Keywords: Clinical Trial, Case Management, takotsubo cardiomyopathy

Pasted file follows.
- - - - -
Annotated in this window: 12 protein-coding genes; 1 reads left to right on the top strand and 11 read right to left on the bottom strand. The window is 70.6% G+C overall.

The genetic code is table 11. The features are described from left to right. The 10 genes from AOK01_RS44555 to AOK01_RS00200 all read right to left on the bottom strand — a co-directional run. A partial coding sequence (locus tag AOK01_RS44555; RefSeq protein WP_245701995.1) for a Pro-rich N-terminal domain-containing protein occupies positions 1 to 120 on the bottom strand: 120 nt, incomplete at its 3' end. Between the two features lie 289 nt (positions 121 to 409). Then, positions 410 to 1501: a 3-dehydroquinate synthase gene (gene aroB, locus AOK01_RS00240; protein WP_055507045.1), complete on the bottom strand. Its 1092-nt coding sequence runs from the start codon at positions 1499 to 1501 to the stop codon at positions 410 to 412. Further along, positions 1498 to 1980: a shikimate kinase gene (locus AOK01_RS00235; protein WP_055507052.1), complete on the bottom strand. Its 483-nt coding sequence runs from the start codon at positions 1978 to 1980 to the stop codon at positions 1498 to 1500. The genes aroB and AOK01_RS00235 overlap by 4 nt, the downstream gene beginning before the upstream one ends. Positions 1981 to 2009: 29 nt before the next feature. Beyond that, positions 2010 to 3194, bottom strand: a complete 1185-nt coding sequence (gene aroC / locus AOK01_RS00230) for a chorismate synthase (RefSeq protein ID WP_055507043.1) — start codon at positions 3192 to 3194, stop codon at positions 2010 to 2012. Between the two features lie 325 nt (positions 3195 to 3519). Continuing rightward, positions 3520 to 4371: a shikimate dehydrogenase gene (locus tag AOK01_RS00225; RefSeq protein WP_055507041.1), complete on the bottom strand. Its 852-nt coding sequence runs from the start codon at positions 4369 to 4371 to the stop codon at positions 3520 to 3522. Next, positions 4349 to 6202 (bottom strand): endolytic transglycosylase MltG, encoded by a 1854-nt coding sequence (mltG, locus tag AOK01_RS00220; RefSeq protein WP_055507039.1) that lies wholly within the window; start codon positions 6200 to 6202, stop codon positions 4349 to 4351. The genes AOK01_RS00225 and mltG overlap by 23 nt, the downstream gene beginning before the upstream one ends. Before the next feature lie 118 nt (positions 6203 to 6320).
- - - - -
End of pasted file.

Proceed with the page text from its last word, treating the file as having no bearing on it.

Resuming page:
Numerous terms like “broken heart syndrome”, “stress-induced cardiomyopathy”, and “apical ballooning syndrome” have been used to describe takotsubo cardiomyopathy [1]. Takotsubo cardiomyopathy is a reversible acute cardiac condition related to transient regional left ventricular wall motion abnormalities extending beyond a single epicardial coronary artery territory [2]. It usually mimics acute coronary syndrome, and early coronary angiography is generally performed [3]. Due to this overlap between the initial clinical presentation of takotsubo cardiomyopathy and acute coronary syndrome, the Inter Tak Diagnostic Score has been recently developed to discriminate these 2 different entities in the acute stage [4]. Then, according to this score and, unlike the modified Mayo Clinic diagnostic criteria, the presence of significant coronary artery disease does not exclude takotsubo cardiomyopathy diagnosis. Four major patterns or variants of takotsubo cardiomyopathy are described in the literature: the apical ballooning form (typical form), accounting for 80% of takotsubo cardiomyopathy cases with the classical Japanese octopus trap feature [5]; mid-ventricular form with Hawk’s beak appearance [6,7]; and basal and focal forms [1,8]. Formerly considered a benign self-limiting state, takotsubo cardiomyopathy is now known to be related to short- and long-term adverse cardiovascular outcomes [9–11]. Male sex, advanced age, reduced left ventricular ejection fraction below 35% at initial presentation, prolonged QT interval on electrocardiogram, identification of a physical trigger, atrial fibrillation, and development of acute complications are predictors of poor prognosis [2]. Management of takotsubo cardiomyopathy is based on anecdotal evidence from experts’ opinions and case series, largely due to the absence of randomized clinical trials [12,13]. With the era of COVID-19 and the increased number of takotsubo cardiomyopathy cases, this review provides an update and short discussion about the epidemiology, pathophysiology, and diagnostic tests, and an extended discussion about the management of complicated and non-complicated cases based on the previously published expert consensus [12], recent reviews [13], and available studies. We also suggest a stepwise approach to the management of takotsubo cardiomyopathy. Physicians must deal with the underlying trigger when present, clinical cardiac manifestations, acute complications, and long-term recurrence risk. In general, heart failure medications are conventionally used in the setting of stress-induced cardiomyopathy. Herein, we review the management of and therapeutic approaches for takotsubo cardiomyopathy during the acute phase to call attention to the potential associated complications and to promote physician awareness, recognition, and care of this rare process. Therefore, this review aims to provide an update on the epidemiology, pathophysiology, diagnosis, management, and outcomes of takotsubo cardiomyopathy, also known as stress-induced cardiomyopathy.